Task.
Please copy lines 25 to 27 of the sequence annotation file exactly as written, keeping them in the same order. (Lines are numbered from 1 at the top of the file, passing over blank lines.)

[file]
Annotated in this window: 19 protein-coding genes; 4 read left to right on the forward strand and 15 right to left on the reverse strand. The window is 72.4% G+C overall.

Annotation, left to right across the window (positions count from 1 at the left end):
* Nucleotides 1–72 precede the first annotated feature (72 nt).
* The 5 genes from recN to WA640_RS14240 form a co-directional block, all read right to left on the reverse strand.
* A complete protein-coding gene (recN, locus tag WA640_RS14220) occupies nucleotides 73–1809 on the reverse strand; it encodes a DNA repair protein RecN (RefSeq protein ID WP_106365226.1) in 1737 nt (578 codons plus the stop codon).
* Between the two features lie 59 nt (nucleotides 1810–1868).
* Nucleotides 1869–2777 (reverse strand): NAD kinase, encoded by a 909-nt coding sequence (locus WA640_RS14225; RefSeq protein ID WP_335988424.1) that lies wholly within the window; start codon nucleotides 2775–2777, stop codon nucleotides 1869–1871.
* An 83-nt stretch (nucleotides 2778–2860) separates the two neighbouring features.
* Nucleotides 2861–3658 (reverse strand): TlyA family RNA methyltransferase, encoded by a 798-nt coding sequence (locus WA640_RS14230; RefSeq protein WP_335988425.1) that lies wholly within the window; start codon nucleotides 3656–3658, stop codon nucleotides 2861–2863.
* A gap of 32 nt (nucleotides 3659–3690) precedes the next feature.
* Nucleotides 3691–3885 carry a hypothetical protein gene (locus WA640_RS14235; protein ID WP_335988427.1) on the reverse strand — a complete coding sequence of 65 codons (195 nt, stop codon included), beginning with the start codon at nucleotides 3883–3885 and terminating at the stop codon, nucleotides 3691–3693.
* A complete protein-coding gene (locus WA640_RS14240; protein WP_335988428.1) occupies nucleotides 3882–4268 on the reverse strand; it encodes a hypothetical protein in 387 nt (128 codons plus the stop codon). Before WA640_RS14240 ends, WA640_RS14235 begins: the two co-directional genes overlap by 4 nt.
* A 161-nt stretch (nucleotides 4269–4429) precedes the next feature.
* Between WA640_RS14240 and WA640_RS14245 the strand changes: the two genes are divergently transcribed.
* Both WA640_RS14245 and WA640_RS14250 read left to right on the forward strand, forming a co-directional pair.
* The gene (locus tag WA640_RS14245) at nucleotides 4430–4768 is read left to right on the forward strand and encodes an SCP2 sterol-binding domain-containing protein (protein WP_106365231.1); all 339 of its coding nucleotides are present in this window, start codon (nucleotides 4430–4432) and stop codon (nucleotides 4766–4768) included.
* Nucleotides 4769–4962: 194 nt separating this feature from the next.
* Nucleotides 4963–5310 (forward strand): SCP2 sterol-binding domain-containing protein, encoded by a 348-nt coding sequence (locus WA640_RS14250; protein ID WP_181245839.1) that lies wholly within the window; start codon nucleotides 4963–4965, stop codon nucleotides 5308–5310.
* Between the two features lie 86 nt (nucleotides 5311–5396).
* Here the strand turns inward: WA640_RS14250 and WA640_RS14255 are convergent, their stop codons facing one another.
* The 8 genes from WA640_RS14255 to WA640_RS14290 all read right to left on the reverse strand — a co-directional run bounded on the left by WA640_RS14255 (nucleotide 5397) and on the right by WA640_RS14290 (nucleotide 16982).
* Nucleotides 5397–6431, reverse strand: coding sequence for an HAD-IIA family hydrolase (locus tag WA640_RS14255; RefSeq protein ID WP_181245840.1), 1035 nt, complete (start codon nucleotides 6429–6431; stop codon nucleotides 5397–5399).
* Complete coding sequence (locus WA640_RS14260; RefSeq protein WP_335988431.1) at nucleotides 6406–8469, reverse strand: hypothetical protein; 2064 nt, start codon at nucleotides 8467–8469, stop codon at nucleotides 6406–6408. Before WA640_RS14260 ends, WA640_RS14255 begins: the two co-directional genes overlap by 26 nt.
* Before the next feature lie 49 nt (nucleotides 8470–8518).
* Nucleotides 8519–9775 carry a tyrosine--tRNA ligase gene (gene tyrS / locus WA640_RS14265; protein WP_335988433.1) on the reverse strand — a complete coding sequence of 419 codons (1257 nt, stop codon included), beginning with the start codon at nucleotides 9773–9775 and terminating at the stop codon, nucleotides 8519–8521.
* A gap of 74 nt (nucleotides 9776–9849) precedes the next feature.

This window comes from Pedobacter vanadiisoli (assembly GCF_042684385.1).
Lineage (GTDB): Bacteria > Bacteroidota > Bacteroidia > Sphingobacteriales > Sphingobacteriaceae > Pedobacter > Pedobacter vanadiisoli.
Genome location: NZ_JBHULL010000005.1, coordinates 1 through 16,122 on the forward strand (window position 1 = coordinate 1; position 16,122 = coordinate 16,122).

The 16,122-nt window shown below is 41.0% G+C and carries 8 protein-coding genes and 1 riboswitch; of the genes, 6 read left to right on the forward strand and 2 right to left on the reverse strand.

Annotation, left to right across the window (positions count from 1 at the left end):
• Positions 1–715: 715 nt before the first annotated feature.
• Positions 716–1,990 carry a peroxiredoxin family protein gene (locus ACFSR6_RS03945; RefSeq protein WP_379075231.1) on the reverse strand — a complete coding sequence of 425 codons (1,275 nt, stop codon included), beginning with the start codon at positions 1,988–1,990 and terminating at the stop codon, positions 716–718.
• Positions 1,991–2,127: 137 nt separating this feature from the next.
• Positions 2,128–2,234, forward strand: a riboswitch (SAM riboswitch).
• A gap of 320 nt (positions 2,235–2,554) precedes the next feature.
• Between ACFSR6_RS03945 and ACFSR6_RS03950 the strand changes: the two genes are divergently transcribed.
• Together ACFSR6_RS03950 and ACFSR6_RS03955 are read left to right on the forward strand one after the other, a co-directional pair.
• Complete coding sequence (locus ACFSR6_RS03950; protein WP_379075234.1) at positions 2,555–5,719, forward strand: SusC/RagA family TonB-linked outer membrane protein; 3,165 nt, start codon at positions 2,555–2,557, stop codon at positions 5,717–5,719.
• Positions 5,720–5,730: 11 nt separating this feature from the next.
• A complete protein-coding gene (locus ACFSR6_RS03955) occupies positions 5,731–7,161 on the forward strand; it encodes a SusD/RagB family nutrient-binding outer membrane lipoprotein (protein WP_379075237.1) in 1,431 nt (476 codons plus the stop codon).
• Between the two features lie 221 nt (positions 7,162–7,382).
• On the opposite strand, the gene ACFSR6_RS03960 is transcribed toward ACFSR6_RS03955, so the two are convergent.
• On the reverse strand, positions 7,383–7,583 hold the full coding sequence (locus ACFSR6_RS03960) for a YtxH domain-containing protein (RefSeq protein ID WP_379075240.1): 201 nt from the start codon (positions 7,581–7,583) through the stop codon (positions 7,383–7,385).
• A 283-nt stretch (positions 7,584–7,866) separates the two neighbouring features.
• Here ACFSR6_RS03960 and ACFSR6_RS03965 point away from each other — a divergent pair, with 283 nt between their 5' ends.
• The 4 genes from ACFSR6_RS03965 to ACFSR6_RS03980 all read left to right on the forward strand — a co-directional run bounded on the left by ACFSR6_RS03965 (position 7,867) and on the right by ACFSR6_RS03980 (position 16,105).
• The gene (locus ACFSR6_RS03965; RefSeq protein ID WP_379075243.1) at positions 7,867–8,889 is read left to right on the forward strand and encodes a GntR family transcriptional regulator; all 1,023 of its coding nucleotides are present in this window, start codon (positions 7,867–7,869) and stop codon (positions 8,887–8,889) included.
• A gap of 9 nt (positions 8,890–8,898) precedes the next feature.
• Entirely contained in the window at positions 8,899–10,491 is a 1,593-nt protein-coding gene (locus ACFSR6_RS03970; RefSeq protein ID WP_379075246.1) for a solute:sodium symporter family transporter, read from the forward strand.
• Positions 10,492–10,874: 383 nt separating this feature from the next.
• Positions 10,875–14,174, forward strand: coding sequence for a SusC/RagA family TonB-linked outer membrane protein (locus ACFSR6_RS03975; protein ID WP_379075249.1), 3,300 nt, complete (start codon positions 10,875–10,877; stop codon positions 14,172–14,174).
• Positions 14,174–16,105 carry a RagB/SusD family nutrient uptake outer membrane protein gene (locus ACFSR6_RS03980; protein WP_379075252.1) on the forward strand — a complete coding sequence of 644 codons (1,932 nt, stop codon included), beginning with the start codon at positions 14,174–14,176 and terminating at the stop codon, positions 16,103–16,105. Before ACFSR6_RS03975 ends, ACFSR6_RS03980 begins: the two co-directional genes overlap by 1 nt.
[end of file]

* Nucleotides 8519–9775 carry a tyrosine--tRNA ligase gene (gene tyrS / locus WA640_RS14265; protein WP_335988433.1) on the reverse strand — a complete coding sequence of 419 codons (1257 nt, stop codon included), beginning with the start codon at nucleotides 9773–9775 and terminating at the stop codon, nucleotides 8519–8521.
* A gap of 74 nt (nucleotides 9776–9849) precedes the next feature.

This window comes from Pedobacter vanadiisoli (assembly GCF_042684385.1).